Story Points are a unit of a relative, rather than absolute, measure. They are used as a way to evaluate software development efforts without assigning specific hours or days to task estimation. They measure work, not in hours or days, but in relative complexity.
Story points are used to evaluate User Story effort and can be used as a velocity metric over various time periods. This is an alternative approach to estimating the amount of time required to complete a piece of work. It also helps the team to focus on what is important and helps teams in being more flexible with estimates.
The purpose of this article is to explore some of the approaches used and provide guidance on what are story points in agile. By sharing various approaches and techniques, this article hopes to help you become more effective in your estimates. And ultimately reach your project goals more quickly and efficiently.
What is a Story Point in Agile?
Agile development is a methodology for developing software rapidly. It emphasizes collaborative development and separates the Product Owner from the Project Manager in a unique way.
Agile allows you to move fast and fix things faster when they’re broken. Story points in agile is an estimation metric used for agile software development. Creating estimates using story points is often much more accurate and useful than using estimate hours.
The key to accurate estimation is by focusing not on how long you think it will take to complete an item but instead evaluating the size and complexity of what needs to be done.
Story points are one of the most popular techniques used to convert conceptual work into a single, standardized unit of measure. This makes it easier for the teams to estimate work, track progress and implement changes that can improve the projected velocity.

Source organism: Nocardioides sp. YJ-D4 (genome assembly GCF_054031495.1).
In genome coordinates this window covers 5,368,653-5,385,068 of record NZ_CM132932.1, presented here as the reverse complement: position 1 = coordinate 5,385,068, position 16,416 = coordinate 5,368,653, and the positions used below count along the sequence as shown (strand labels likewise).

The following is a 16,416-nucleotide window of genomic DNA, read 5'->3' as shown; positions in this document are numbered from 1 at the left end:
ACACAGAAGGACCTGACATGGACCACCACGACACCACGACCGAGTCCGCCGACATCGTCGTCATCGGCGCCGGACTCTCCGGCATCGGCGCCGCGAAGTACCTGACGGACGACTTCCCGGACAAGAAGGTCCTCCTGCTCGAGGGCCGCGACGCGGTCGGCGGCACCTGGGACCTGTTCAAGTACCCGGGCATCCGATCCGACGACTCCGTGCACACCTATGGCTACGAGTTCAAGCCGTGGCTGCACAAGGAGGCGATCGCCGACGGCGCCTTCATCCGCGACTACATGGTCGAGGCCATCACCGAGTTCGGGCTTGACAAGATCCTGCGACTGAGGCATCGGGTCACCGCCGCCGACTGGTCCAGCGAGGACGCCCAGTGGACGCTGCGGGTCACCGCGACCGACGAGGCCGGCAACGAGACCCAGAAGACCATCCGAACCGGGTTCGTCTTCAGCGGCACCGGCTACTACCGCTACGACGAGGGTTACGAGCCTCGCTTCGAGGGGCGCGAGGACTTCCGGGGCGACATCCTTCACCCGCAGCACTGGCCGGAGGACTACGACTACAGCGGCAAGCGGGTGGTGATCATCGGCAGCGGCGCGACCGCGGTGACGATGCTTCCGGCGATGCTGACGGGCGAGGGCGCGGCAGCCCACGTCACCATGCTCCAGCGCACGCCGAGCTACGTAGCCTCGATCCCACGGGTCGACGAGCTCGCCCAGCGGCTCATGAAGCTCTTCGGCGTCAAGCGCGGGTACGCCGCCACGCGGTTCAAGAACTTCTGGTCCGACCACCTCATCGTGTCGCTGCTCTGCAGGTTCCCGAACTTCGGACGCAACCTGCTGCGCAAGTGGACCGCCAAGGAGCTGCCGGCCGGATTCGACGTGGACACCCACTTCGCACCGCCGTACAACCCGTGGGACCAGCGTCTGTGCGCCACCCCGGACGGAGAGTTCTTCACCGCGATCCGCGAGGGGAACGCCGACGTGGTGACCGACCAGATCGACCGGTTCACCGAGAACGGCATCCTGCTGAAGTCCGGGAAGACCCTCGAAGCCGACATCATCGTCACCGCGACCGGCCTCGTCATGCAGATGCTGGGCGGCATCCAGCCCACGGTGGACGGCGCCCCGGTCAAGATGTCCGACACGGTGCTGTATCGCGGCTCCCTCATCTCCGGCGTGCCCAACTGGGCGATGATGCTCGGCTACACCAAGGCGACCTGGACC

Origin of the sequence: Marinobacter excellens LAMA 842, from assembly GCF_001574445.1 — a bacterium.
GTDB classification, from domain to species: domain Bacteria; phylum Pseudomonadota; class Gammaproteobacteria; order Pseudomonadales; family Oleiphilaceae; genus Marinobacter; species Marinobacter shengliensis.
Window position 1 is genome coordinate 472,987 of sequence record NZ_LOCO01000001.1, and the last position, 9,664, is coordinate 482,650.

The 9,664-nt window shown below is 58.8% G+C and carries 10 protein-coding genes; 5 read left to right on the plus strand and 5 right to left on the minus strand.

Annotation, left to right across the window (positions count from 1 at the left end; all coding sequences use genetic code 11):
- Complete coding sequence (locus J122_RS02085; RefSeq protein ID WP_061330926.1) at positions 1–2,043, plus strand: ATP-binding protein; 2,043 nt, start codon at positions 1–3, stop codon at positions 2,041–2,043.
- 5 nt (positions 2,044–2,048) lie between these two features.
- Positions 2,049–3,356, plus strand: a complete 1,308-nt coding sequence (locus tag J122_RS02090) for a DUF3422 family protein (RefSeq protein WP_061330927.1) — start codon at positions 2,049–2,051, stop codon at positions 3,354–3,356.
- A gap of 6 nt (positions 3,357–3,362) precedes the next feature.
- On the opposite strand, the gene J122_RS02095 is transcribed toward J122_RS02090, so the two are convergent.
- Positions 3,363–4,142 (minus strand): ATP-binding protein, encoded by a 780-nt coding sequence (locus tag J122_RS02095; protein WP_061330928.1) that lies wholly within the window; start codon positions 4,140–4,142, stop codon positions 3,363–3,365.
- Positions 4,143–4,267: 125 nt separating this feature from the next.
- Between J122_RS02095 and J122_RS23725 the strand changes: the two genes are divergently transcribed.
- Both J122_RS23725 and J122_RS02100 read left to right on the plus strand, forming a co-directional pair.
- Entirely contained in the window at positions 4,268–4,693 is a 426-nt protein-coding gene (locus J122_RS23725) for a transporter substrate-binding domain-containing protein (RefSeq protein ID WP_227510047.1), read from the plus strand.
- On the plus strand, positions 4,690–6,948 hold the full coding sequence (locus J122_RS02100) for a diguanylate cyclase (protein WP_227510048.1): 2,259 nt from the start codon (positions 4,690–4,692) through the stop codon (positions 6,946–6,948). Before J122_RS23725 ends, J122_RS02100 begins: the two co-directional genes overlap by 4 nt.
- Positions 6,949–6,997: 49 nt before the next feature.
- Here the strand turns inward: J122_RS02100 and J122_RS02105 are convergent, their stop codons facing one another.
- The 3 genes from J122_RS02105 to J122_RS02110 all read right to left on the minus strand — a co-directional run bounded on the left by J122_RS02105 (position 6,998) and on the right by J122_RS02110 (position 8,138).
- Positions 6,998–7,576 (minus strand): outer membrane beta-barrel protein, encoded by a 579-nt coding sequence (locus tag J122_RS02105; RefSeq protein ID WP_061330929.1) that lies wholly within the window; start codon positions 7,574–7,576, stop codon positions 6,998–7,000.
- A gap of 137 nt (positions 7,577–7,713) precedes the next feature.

Story Points are based upon these three points:
- Risk: determines those demands that are unclear, unrelated tasks, and changes in requirements.
- Complexity: relates to the struggle, time, and resources a task takes to develop a feature.
- Repetition: involves how well the team member understands the feature and how repetitive the tasks are.
Why estimate in Story Points?
Story points are a crucial step in any agile project. Estimates can help project leaders set the stage for their team leaders, and give everyone on the team a sense of what they need to accomplish.
They can also be a good way to gauge progress during the sprint cycle since each sprint is typically broken into small chunks and each piece of work should be allocated some number of hours (or minutes).
Without story points, it’s difficult to connect threads or problems effectively. They can also help explain how someone else could act or react in a particular point as opposed to you just being you.
Let’s dig into this a little bit and find some benefits for using story points. These are some of the benefits of using story points in agile.
- Create agility by changing velocity
- Story points help create better estimates
- Helps to identify and solve business problems
- Great for estimating and planning iterations
- Provide better and effective business records
- Story points are very helpful for the project estimation
- Helps to remove dependencies and encourage granular thinking
Here are some common mistakes of story points that every newbie makes. These mistakes may damage your project if you do not pay attention to them.
- Measuring story effort not complexity
- Inconsistency in the estimation process
- Story point value is meaningless with no units
- The team don’t take responsibility for their stories
- Adding too many stories and using a vague approach